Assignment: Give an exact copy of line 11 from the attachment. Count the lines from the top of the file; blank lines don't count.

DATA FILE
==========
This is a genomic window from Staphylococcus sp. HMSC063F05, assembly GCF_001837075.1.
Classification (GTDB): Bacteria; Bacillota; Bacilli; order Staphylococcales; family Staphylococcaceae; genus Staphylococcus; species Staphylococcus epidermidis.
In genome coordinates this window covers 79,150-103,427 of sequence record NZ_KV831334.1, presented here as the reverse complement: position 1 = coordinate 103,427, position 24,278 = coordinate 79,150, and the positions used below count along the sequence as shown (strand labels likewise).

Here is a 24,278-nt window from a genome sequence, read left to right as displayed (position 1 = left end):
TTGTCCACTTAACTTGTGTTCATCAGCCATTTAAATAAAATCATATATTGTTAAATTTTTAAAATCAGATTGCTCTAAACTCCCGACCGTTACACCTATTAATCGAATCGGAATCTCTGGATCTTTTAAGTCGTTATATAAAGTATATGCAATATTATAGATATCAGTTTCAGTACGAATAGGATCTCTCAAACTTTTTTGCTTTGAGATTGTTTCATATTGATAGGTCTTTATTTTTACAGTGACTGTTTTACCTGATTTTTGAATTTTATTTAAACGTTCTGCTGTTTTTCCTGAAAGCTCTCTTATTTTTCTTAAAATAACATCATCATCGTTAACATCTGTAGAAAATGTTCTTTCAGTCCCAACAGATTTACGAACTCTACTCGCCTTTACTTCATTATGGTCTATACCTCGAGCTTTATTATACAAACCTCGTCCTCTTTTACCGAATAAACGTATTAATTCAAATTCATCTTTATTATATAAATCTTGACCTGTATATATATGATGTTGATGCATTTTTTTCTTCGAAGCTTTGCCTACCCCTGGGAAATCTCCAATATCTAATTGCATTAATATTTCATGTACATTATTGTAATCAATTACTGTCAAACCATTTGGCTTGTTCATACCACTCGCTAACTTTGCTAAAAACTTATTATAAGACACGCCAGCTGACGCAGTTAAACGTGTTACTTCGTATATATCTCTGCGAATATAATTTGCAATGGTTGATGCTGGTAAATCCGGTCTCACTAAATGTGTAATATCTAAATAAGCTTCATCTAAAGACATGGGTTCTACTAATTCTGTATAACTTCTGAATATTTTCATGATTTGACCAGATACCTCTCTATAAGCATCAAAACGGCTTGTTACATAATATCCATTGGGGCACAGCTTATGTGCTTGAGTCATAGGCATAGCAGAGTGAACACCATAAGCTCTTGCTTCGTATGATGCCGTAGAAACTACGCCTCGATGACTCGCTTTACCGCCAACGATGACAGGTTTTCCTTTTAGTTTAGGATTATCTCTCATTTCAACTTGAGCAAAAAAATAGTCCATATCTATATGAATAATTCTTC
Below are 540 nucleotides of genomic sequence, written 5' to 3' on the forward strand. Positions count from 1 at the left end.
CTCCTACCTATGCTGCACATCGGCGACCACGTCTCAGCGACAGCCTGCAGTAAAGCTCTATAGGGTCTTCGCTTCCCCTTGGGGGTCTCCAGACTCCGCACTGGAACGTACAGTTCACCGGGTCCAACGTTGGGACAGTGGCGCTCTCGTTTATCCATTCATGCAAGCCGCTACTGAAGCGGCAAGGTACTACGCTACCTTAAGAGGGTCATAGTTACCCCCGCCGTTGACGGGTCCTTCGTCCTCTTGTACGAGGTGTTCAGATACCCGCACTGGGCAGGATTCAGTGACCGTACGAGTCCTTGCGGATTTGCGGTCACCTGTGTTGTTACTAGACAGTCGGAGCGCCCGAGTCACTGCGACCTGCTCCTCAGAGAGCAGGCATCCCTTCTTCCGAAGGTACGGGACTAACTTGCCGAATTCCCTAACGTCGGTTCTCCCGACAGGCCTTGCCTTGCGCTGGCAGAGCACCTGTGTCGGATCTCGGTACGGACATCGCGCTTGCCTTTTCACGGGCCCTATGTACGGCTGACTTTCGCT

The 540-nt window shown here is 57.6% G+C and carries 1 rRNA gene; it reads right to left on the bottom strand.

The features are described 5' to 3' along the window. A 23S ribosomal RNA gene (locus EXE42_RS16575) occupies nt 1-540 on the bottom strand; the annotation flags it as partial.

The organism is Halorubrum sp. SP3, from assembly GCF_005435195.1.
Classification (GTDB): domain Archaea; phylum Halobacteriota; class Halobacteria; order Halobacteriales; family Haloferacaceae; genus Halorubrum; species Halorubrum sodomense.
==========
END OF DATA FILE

Classification (GTDB): domain Archaea; phylum Halobacteriota; class Halobacteria; order Halobacteriales; family Haloferacaceae; genus Halorubrum; species Halorubrum sodomense.